Around then, the course continues east toward Inman Park and Little Five Points before entering the Carter Center, the landmark that boasted the steepest hill. Once at the top of the hill, it basically slopes immediately back down at a very sharp incline, which made it impossible to descend at a regular pace. In fact, my pace was wild. Since the course has very few stretches of consistently flat road, I employed my Austin strategy of killing it on the downhills just enough to keep a good average pace after slogging back up. To my relief, the hills weren’t at all steep, just numerous. Prior to running, we had seen various landmarks that would dot the course, so despite my pathetic sense of orientation and direction, I got a good feel for where I was the whole time. It was a very scenic and varied course that never lost sight of the city, which reminded me a lot of Boston’s Run to Remember.
At mile 7 the course turns north on Highland Avenue and later west on Virginia Avenue. This was the point where I began strategizing. We had all studied the elevation chart beforehand and knew the last two miles of the race were going to be mostly uphill. If I planned on that inevitable slowdown I would have to put in some fast miles as a cushion. So once on Park Drive, where the course enters the recreational haven known as Piedmont Park, I had logged two sub-7:20 splits on my way to the worst miles. After exiting Piedmont Park on 10th Street, the course veers southwest towards Georgia Tech’s campus and passes the Coca-Cola building, where my dad worked for several years in the 80’s. It then makes a 270-degree turn onto Marietta Street for the final stretch.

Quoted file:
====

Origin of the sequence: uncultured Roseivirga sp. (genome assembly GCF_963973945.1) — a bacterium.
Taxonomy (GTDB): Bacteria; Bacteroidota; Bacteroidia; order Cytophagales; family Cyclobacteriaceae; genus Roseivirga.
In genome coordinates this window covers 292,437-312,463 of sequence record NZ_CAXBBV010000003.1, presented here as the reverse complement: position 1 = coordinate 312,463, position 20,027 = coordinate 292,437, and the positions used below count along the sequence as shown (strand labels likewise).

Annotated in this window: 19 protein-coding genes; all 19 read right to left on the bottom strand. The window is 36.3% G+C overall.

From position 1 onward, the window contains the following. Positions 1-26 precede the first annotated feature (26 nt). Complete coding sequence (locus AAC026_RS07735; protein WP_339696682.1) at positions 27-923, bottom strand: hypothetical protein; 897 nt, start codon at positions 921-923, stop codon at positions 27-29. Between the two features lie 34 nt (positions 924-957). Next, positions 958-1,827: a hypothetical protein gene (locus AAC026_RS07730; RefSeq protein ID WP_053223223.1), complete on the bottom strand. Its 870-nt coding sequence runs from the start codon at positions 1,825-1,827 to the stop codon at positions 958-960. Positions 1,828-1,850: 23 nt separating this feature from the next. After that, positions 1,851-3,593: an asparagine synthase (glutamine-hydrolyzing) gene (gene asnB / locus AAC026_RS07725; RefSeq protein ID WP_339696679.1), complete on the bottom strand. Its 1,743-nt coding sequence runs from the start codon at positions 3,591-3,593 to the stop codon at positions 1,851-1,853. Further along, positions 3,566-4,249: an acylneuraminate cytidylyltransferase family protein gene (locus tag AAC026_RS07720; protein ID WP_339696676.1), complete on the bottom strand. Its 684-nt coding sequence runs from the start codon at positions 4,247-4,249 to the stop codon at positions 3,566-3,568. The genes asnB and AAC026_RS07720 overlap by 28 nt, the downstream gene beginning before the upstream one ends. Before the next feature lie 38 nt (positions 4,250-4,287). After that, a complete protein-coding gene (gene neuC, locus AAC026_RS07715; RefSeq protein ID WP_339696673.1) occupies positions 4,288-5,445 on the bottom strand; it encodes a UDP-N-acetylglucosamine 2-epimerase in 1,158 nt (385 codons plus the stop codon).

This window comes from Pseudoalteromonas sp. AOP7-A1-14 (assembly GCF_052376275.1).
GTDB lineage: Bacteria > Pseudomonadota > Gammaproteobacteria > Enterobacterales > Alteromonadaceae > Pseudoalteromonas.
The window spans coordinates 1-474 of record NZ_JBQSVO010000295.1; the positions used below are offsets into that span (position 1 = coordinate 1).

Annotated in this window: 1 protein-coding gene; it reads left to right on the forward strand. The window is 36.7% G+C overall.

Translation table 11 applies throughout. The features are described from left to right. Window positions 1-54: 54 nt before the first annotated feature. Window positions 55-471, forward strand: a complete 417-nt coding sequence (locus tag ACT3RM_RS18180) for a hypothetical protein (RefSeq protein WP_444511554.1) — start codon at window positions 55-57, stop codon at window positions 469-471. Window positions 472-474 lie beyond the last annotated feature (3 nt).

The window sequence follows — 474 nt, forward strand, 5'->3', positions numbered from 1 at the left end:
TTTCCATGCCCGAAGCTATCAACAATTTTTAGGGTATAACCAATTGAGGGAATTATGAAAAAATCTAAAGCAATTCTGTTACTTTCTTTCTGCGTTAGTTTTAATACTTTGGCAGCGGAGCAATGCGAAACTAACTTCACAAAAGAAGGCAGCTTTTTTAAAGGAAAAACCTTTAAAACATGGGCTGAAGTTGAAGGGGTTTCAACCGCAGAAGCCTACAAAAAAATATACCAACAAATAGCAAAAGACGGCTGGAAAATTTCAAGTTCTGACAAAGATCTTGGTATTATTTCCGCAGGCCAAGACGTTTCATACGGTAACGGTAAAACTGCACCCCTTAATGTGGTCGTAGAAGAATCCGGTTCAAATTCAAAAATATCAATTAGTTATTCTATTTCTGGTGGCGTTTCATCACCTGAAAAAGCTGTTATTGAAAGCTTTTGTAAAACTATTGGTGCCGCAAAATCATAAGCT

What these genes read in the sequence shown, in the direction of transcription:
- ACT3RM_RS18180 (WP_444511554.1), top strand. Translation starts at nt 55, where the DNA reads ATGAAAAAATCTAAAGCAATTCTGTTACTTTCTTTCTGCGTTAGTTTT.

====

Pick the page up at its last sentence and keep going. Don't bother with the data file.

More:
Nolan and I both benefited from dramatically over-inflating the grueling climb we’d be facing at the end because that last mile uphill wasn’t as nightmarish as we had thought. However, I felt under the gun by my watch. A PR wasn’t in the cards, but if I wanted to beat my Austin time, I had to run a relatively fast 13th mile and scorch the end. I was feeling the burn in my legs but not to the point that I couldn’t kick a little harder. So I went for it, passing many runners on that smooth uphill until reaching Centennial Olympic Park. As a welcome reward, the final 0.1 mile sprint was all downhill, allowing me to sneak in just under 1:40 (1:39:56) for my third fastest time.
This was Nolan’s second race at this distance, having finished the 2010 Atlanta Half Marathon last Thanksgiving. However, he put in serious training for the Publix run, so he was out to validate his efforts … and validate he did to the tune of a 6-minute improvement, finishing in 1:46:30. Josh finished his debut half shortly afterward in just over 1:52 with David “D-Rob” Robinson triumphantly boasting a no-training finish in 2:21.
After the luster of finishing wore off, we walked back to the car and drove home. The post-race bloodlust for a greasy burger led us to Vortex, a local burger joint that proudly swanks three artery-clogging burgers: the Coronary Bypass, the Double Bypass and the unimaginably heart stopping slop fest known as the Super-Stack Heart Attack Burger (read the description below – it’s a mess). Since we had just run a half marathon, we felt entitled to these prizes. But since we had run just a half marathon, we went for the Coronary Bypass and avoided the more serious threats to our health.
With ten states under my belt, I’m a fifth of the way through this fun journey. But more importantly, I got a chance to touch base with someone I hadn’t seen in over ten years. This weekend I have my first international race in Costa Rica, for which I will never truly be prepared. On that note, I’m back to hitting the pavement.